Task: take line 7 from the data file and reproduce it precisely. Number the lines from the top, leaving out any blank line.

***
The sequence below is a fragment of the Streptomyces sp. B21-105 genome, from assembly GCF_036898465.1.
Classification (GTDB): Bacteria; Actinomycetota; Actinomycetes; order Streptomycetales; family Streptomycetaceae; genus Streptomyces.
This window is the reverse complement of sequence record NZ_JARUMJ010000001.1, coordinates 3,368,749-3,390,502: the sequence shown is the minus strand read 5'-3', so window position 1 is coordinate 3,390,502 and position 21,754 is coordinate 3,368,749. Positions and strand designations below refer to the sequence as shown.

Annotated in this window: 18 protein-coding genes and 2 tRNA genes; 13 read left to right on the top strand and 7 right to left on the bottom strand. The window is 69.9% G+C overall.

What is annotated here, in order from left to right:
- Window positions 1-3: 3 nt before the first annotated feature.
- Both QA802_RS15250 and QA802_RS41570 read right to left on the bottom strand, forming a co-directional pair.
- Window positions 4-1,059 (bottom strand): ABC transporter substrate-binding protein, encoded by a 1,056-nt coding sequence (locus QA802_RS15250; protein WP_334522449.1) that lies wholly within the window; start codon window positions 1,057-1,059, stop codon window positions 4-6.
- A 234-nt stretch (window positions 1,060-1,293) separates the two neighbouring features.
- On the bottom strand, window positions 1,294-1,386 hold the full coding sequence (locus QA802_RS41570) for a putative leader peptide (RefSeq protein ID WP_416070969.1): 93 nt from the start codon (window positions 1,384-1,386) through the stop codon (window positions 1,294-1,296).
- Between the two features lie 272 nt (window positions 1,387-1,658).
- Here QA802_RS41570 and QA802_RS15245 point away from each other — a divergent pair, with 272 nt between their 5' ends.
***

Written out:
- Both QA802_RS15250 and QA802_RS41570 read right to left on the bottom strand, forming a co-directional pair.